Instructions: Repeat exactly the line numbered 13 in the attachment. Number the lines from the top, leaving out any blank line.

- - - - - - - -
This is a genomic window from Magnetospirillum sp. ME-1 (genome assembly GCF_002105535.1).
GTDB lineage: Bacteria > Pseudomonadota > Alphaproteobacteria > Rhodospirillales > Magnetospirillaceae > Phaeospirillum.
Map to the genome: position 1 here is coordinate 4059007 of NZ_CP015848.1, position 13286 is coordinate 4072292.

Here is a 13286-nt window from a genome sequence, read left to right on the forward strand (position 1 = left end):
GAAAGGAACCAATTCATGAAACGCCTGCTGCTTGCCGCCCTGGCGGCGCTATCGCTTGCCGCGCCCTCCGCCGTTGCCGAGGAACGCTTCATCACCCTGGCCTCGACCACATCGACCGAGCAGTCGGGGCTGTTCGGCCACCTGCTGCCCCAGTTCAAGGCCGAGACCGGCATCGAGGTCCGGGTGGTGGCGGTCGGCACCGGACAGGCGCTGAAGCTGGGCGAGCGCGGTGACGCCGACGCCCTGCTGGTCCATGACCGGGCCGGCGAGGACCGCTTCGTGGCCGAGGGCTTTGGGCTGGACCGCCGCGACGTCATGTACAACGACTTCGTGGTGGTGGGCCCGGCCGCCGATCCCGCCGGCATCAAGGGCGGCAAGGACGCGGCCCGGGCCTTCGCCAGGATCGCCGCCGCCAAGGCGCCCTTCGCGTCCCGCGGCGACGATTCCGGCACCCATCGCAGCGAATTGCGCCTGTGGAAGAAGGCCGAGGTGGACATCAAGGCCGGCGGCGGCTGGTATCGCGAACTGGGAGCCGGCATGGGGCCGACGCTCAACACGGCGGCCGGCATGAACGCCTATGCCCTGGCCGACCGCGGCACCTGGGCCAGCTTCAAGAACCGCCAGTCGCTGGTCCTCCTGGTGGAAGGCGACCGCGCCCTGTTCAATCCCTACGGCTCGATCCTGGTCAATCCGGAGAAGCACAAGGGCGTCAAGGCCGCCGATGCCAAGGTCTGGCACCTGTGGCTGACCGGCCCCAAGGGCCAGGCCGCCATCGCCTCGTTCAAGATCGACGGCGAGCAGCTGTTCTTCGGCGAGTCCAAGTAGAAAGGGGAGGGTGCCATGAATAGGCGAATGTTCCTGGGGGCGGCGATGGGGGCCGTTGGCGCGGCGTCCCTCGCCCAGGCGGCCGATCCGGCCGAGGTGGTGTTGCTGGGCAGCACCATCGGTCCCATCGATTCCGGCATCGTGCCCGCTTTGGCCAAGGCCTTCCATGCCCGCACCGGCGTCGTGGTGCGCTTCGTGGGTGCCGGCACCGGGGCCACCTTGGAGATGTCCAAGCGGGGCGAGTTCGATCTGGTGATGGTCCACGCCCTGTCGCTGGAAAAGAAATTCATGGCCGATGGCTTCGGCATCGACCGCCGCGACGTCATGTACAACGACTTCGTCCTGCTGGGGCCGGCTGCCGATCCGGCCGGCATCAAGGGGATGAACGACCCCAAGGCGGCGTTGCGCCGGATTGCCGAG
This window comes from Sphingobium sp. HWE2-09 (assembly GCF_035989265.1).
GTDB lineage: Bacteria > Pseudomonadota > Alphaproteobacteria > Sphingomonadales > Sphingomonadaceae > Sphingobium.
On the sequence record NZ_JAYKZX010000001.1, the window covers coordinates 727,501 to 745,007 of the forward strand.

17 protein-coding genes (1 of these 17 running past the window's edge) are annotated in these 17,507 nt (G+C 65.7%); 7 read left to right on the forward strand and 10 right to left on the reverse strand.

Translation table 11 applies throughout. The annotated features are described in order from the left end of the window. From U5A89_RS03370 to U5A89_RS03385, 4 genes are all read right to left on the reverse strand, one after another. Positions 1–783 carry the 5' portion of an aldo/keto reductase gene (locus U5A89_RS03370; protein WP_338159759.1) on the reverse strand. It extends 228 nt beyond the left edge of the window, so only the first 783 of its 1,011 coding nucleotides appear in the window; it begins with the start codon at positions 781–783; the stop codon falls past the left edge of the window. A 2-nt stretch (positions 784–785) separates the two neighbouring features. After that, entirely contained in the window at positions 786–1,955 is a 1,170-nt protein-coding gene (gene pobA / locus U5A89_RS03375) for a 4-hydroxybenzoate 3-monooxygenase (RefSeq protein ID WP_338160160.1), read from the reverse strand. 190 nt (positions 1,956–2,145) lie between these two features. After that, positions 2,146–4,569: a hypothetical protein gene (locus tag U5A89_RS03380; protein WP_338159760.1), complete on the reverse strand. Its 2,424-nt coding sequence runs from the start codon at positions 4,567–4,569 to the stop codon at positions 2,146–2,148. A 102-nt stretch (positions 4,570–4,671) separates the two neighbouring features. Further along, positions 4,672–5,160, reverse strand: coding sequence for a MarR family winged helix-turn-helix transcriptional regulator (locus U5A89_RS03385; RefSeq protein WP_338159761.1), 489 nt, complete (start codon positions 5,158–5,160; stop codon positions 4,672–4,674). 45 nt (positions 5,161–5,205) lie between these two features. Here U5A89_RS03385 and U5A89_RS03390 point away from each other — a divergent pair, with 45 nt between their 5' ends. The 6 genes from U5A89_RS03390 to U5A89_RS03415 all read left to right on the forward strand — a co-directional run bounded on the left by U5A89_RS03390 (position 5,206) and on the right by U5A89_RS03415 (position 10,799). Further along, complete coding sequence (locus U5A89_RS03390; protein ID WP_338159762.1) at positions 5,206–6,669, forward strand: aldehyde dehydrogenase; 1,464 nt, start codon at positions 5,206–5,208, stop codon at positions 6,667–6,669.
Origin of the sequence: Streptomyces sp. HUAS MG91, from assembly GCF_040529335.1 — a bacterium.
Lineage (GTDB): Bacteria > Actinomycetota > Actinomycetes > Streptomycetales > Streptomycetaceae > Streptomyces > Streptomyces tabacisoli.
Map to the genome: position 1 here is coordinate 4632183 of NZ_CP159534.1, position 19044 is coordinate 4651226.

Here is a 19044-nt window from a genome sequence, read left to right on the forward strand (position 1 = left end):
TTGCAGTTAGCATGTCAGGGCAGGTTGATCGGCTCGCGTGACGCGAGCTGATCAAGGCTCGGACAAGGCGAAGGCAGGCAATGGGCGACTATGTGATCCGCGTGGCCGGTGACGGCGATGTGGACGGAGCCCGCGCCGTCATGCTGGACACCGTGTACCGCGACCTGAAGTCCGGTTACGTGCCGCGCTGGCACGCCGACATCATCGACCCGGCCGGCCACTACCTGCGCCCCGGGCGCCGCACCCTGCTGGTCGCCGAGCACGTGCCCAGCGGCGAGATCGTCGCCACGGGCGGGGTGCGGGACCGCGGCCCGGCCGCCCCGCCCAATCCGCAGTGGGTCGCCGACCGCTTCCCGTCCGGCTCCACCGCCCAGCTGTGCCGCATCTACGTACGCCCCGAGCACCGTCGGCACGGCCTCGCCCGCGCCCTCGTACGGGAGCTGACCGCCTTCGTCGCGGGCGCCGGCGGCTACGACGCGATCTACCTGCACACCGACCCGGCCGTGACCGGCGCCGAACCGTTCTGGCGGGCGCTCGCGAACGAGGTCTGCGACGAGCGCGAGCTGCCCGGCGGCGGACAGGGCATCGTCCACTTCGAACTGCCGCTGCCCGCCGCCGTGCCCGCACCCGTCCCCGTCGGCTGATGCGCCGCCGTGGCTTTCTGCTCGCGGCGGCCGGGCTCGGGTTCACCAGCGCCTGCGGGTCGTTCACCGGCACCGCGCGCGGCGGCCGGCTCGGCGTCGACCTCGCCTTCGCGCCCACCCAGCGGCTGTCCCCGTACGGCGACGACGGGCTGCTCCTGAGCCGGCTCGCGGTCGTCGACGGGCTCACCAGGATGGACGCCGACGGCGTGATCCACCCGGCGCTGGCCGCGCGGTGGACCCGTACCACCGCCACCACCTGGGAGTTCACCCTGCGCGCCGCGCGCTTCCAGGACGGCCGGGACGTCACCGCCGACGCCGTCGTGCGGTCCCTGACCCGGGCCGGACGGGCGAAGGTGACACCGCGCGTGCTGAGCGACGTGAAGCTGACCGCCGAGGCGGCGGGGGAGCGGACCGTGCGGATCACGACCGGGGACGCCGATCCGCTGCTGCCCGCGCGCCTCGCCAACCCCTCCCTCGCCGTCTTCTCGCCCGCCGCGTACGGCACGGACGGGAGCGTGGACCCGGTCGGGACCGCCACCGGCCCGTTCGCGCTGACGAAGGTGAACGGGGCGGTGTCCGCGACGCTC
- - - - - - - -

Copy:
Map to the genome: position 1 here is coordinate 4632183 of NZ_CP159534.1, position 19044 is coordinate 4651226.